std::borrow::Cow is a very useful way to provide a value that can be copied on demand _for types that can be cloned_. In many cases it would make sense to:
- for cloneable types accept Cow<T>,
- for other types accept T.
We could make this work with Cow<B>, using a very weird construct (have B be essentially equivalent to Infeasible, but implement ToOwned with Owned = the_type_we_want). Is there a less cumbersome way?
I (often?) complained that the history that's taught in schools is history of politics and of military. I've realized that the history of military isn't really taught outside of its intersection with history of politics: the influence of technology on military was very spottily covered (I remember hearing about effects of the invention of crossbows, firearms in general, and sailing ships (as opposed to oar-powered ones), but nothing about observation balloons -- even in the context of Napoleon, I can't recall a single discussion of use of new ways to communicate, nothing about Haber process (!), nor about improvements to aiming, guidance, and explosion timing for various weapons).
Why is history, as taught, so devoid of talking about effects of inventions, even in areas that it sort-of covers? My experience is from Polish schools, is it different in other places?
Imagine a hollow shell (with massless walls) filled with an incompressible, nonviscous fluid. How can one find effective moments of inertia of such a shell?
Obviously, when the shell is spherical, the moment of inertia is zero. If the shell is a cube, it seems that the moment of inertia is no larger than the moment of inertia of the fluid outside of the largest inscribed sphere. However, this isn't likely to yield correct results in general: moment of inertia for a spherical shell with 3 perpendicular crossbars through the middle is almost surely lower than that of all the fluid present there.
From the category of people who are in a surprising intersection of categories: https://en.wikipedia.org/wiki/Hannes_Keller
Zach from Zachtronics is ceasing to make games: https://nitter.net/zachtronics/status/1537191470599241728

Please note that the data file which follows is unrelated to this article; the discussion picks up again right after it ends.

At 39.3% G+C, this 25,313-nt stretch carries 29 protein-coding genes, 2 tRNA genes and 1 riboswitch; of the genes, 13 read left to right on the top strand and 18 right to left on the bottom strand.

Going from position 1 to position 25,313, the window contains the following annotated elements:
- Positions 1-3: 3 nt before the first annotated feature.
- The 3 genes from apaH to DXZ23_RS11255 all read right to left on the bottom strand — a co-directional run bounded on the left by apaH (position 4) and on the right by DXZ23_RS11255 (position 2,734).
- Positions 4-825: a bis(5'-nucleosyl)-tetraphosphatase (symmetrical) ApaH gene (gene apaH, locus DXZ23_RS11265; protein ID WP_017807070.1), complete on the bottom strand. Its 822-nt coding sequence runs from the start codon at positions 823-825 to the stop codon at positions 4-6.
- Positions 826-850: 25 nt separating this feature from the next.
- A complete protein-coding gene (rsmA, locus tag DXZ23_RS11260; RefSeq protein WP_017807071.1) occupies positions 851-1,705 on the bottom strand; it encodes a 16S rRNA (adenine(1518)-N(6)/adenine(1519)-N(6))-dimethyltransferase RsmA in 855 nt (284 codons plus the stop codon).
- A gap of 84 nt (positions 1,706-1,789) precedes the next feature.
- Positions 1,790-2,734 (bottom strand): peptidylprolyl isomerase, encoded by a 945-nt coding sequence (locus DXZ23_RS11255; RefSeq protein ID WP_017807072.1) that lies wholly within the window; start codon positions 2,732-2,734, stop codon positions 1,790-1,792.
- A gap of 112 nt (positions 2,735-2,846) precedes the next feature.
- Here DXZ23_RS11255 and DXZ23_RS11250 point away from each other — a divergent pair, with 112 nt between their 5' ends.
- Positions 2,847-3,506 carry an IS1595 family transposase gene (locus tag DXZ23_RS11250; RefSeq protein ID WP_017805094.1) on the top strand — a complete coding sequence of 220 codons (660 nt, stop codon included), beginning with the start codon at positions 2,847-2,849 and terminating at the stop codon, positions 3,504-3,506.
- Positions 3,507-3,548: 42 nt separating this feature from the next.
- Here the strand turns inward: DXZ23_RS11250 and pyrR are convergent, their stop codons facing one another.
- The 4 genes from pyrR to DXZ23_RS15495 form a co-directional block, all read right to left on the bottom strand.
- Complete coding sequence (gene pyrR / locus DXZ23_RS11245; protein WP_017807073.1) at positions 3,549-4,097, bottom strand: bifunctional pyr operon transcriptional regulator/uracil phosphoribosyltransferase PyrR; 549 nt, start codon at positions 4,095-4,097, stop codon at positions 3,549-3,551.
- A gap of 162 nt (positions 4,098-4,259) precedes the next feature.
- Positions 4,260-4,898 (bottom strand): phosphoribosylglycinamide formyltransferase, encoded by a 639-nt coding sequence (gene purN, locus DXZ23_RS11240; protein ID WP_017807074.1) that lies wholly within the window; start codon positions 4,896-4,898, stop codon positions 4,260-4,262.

Pe Lang makes artifacts that, for me, show some nonobvious or obvious-but-often-overlooked physical property. https://www.pelang.ch/works.html has some examples (but even not the ones I liked most when I saw his exhibition in, sadly defunct, museum of digital art in Zürich).
It seems that mastodon does server-level blocking ("suspension") of other servers in a way that appears as if it considered all the signatures from that server invalid. Thus, it seems that we can test whether Mastodon server A suspends server B by sending it any public object from B and seeing what the result will be.
That should be non-disruptive, accurate _for Mastodon servers_, and cheap, so it could probably be used to archive the history of suspension graph.
Thoughts on desirability?
To be more precise: the interesting thing is that one can interpret D_JS(A||B) as a mutual information between something for any pair of distributions. (One can do the inverse with D_KL: I(A;B) for any two variables can be interpreted as D_KL between some two distributions.)
TIL (somewhat embarrassingly) that https://en.wikipedia.org/wiki/Jensen%E2%80%93Shannon_divergence provides a connection of sorts between mutual information and KL divergence
Why isn't hyper's Service ensuring the poll_ready invariant with typing?
Docs (https://docs.rs/hyper/0.14.18/hyper/service/trait.Service.html#required-methods) say that the user is supposed to wait until poll_ready returns Ready(Ok()) with calling call. Why not instead have poll_ready return Poll<SomeType, Error> and have `call` be a function on SomeType (that takes it by value and consumes it)?
When one responds to a boosted post, wouldn't it make sense to by default cc the booster? Is there some obvious reason why that would be unexpected/harmful?
A boost is just an ActivityPub Announce message; there's nothing that forces the message to be public. Why does Mastodon's UI not allow me to boost messages privately?
What with the inexorable march of time etc, I find it harder to change focus from near to far.
These glasses have refocusable lenses (from some horrible cheap dial-eye specs), a couple of little linear servos to drive them, and a couple of endoscope camera modules to track my eyes.
The focus is adjusted based on where my eyes are converging.
Possibly trivial: do we know of a group (well, family of groups indexed by the security parameter) where the group operation can be computed in PPT, but you can't invert an element with a nonnegligible chance of success in PPT? What if I also want a PPT algorithm for picking an element of the group uniformly at random?
I can't seem to find an example of such a group. At the same time, I'm pretty convinced that any algorithms that operate on group elements as black boxes can't do inversion using only group operation, comparison for equality, and choose-a-random-element even on cyclic groups (and, I think, even if we also give them an operation that takes group element g and provides a pair (a,b) s.t. a+b=g, a!=e, b!=e that was chosen uniformly at random from all such pairs).
QOTO: Question Others to Teach Ourselves. A STEM-oriented instance.
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Explicit hate speech and harassment strictly forbidden.
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